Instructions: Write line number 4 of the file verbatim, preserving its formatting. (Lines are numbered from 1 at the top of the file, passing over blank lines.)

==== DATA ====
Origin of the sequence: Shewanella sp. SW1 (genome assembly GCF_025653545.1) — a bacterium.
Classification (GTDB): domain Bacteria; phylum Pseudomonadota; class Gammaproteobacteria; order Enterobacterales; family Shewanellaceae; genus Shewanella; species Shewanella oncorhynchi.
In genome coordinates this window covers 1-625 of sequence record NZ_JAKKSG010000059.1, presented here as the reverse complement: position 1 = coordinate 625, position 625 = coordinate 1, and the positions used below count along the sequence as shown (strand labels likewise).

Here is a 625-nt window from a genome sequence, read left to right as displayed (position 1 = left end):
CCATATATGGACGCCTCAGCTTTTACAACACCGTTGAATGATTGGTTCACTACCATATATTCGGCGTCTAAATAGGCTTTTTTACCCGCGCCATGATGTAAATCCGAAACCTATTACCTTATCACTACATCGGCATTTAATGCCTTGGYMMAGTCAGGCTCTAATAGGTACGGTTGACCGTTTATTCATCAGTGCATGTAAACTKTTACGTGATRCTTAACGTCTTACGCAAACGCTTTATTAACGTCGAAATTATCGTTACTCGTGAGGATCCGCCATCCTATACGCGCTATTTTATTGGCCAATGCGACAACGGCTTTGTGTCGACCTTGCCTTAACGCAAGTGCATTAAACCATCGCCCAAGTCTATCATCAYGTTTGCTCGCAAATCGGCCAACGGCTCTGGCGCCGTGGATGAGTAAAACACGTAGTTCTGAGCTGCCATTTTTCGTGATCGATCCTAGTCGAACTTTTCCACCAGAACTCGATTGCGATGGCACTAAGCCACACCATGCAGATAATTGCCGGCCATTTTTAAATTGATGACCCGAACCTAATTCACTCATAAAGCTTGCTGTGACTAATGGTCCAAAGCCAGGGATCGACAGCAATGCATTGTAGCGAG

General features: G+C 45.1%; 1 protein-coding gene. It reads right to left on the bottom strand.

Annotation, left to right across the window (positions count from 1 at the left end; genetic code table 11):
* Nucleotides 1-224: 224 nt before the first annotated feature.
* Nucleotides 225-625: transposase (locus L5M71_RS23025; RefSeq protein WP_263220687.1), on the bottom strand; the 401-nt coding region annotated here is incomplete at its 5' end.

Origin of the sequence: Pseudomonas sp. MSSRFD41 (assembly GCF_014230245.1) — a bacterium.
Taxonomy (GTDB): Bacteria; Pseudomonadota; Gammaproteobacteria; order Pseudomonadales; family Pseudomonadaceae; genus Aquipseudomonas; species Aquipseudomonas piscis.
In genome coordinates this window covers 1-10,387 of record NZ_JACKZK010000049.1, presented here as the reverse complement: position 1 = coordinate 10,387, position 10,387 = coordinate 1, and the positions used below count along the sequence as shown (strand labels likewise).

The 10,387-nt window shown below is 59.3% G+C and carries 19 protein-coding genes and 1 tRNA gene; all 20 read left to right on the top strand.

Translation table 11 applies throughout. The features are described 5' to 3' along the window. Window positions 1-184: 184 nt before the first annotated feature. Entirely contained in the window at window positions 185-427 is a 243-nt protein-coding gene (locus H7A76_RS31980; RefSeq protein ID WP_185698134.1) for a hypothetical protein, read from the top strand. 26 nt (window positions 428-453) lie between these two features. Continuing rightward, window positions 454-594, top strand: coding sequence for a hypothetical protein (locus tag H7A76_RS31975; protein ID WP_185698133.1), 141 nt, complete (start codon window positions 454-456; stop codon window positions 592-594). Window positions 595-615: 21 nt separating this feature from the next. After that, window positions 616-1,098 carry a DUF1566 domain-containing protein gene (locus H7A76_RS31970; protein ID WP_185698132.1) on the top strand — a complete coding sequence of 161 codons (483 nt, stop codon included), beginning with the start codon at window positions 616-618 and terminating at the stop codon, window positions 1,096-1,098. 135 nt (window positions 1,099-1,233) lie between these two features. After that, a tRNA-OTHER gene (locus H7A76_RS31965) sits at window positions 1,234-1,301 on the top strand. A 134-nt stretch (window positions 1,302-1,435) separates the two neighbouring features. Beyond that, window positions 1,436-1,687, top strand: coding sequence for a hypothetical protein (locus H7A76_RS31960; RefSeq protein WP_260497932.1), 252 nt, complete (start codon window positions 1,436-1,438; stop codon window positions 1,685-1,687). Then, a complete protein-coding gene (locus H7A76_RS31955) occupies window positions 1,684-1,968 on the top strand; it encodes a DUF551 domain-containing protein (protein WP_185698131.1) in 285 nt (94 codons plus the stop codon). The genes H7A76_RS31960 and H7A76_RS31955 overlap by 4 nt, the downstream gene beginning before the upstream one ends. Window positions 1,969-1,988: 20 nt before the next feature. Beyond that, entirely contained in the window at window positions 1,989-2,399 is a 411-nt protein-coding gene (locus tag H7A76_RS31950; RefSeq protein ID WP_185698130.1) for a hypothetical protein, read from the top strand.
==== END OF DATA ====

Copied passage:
Here is a 625-nt window from a genome sequence, read left to right as displayed (position 1 = left end):